Tuition at state schools rising 3 percent
Students walk on the campus of California University of Pennsylvania. (Observer-Reporter file photo)
The Board of Governors of the Pennsylvania State System of Higher Education approved a $194 tuition increase for the 2013-14 academic year Tuesday.
The tuition increase, $97 per semester, is a 3 percent boost that will affect the 14 PASSHE schools: Bloomsburg, California, Cheyney, Clarion, East Stroudsburg, Edinboro, Indiana, Kutztown, Lock Haven, Mansfield, Millersville, Shippensburg, Slippery Rock and West Chester universities.
PASSHE said that beginning this fall, the new annual tuition rate for full-time, resident undergraduate students will be $3,311 per semester, or $6,633 for the full academic year. Almost 90 percent of the students at PASSHE schools are Pennsylvania residents, and about 85 percent attend school full time.
With the tuition increase and a recent increase in federal student loan interest rates, many college students are worried about their financial futures after graduation.
“I’m not really too happy,” California University student and Washington County resident Bethany Romano said. “(I’m) really upset, actually. That’s extra money I have to shell out, and financial aid is hard to get in the first place.”
Romano said there are students with no financial aid who are worse off than she, and some have been there for 10 years – taking two classes here and two classes there. “What’s going to happen when we get out?” she asked.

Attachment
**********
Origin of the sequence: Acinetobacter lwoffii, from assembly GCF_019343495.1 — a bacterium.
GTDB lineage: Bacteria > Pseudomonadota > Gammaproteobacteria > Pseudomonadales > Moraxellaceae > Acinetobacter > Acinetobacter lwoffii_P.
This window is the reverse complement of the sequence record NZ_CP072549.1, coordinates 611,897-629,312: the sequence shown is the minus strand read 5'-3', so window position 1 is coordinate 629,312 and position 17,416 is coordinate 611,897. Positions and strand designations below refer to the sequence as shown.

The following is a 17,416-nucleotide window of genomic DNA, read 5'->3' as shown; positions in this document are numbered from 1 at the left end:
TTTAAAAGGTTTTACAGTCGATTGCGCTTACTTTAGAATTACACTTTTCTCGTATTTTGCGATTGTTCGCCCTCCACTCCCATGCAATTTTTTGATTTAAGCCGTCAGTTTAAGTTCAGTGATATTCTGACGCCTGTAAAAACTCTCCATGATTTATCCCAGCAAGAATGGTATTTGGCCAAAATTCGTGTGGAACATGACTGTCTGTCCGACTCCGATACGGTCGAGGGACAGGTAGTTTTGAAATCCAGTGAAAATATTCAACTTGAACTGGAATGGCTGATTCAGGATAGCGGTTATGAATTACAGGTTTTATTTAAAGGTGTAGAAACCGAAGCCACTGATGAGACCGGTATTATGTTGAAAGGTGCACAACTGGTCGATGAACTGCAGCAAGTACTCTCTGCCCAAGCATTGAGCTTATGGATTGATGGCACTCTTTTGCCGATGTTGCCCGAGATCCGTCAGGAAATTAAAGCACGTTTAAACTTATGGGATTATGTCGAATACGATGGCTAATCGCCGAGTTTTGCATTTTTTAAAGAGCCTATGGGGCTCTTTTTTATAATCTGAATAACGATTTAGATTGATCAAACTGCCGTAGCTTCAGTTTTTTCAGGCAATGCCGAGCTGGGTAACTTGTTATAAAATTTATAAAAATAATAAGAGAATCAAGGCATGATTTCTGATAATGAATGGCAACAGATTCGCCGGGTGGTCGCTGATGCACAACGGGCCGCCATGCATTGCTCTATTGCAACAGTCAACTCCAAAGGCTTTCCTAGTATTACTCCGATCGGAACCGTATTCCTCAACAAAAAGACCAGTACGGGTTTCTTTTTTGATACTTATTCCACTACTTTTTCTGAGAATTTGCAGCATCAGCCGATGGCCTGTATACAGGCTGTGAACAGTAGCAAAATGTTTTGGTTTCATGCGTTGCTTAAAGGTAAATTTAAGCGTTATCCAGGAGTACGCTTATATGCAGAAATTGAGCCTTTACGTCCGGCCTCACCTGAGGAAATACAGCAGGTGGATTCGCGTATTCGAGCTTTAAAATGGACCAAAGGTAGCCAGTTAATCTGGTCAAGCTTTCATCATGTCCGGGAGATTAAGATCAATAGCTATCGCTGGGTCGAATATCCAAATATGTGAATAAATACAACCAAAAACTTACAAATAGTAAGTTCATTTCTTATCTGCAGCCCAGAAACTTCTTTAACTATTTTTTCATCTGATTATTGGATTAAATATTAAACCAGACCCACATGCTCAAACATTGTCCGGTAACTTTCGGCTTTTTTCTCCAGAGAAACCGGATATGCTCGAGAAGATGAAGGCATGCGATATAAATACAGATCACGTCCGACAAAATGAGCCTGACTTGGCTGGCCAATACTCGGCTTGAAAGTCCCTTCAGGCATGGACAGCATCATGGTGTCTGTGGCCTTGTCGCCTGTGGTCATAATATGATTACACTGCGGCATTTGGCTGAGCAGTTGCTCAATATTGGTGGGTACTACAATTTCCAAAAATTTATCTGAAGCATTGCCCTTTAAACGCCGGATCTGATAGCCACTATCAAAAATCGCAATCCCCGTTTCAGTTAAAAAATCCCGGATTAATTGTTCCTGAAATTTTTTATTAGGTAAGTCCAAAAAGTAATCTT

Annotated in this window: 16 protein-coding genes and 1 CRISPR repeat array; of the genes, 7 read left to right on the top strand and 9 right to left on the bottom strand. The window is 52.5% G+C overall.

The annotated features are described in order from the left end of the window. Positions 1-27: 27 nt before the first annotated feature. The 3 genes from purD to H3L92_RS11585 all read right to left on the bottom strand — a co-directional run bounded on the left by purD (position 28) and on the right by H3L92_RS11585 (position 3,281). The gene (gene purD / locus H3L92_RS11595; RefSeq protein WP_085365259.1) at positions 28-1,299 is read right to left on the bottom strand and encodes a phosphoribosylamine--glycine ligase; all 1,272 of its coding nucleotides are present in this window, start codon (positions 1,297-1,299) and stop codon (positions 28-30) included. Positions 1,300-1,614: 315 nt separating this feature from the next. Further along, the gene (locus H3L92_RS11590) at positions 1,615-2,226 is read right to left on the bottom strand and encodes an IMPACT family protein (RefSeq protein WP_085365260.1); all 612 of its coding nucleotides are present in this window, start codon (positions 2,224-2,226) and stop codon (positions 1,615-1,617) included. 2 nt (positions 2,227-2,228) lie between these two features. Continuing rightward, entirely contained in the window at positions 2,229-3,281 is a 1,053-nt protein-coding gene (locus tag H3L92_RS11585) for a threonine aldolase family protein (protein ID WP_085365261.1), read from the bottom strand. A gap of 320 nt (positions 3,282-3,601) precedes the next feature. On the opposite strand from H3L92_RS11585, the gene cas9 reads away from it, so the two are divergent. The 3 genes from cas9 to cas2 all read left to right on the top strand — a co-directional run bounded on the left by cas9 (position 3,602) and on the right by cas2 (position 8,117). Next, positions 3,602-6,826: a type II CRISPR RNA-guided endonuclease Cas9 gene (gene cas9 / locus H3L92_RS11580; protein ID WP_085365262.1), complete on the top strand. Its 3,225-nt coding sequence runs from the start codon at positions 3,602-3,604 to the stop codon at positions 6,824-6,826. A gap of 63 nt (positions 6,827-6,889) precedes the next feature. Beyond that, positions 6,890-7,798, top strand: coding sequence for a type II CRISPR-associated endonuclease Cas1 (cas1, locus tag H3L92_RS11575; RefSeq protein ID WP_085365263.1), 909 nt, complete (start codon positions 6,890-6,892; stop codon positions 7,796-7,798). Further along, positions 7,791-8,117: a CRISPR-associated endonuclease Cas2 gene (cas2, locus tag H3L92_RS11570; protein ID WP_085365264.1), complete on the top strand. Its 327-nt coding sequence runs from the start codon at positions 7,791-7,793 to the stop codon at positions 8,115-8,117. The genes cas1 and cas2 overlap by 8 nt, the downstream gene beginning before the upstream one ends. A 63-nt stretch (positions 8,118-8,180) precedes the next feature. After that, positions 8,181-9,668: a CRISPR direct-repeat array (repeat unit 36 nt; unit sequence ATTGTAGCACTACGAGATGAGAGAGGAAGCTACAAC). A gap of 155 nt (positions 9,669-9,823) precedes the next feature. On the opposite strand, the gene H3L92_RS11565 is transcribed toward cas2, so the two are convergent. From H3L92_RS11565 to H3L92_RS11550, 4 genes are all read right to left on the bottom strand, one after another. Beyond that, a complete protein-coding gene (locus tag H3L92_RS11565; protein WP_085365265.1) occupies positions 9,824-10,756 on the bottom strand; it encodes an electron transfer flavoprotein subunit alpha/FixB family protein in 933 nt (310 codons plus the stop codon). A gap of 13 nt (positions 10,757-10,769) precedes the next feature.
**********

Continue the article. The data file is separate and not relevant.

Romano pays for most of her tuition herself, with loans, minor financial aid and some scholarships. But after applying for scholarships between two semesters, “It’s not that much,” she said. When she first attended California University, Romano said she was paying $20,000 a year. Now, she’s almost paying between $25,000 and $30,000 a year, when room and board and other costs are figured in.
Despite the 3 percent tuition increase, the costs for housing and meal plans at California University will hold steady for the 2013-14 academic year, according to university spokeswoman Christine Kindl. “This is the second year in a row that Cal U. has been able to avoid an increase in housing costs, and the first time in at least 20 years that the cost of board will not rise,” she said.
Courtney Riggle, a resident of Chartiers Township and a student at Indiana University of Pennsylvania, said she found out about the tuition increase when she was filling out a loan application. “I had to take out a more expensive loan,” she said. “It sucks.”
Riggle said besides tuition, she pays about $1,000 for all of her school supplies. Rent for living off campus costs between $2,500 and $3,000 a semester, she pays for gym membership at the school, and a meal plan costs between $1,000 and $2,000.
Brian Gabriel, a student at Slippery Rock University and a Chartiers Township resident, said when he started college four years ago, he was paying $18,000 a year. A year ago, he was paying $20,000 a year. “That’s more than I want to pay,” he said. Gabriel works at two jobs over the summer to help save money, and he sticks to a strict budget. At one job, he works 40 hours a week and makes about $530 a week. He puts all of that money into his savings. At his other job, he works about 20 hours a week, putting half of that pay into savings, and using the other half for spending money.
PASSHE also announced Tuesday that the tuition technology fee will increase by $5 to $184 per semester, or $368 for the full academic year, for full-time resident undergraduate students. Full-time nonresident undergraduate students will see an $8 increase to $279 a semester, or $558 a year.
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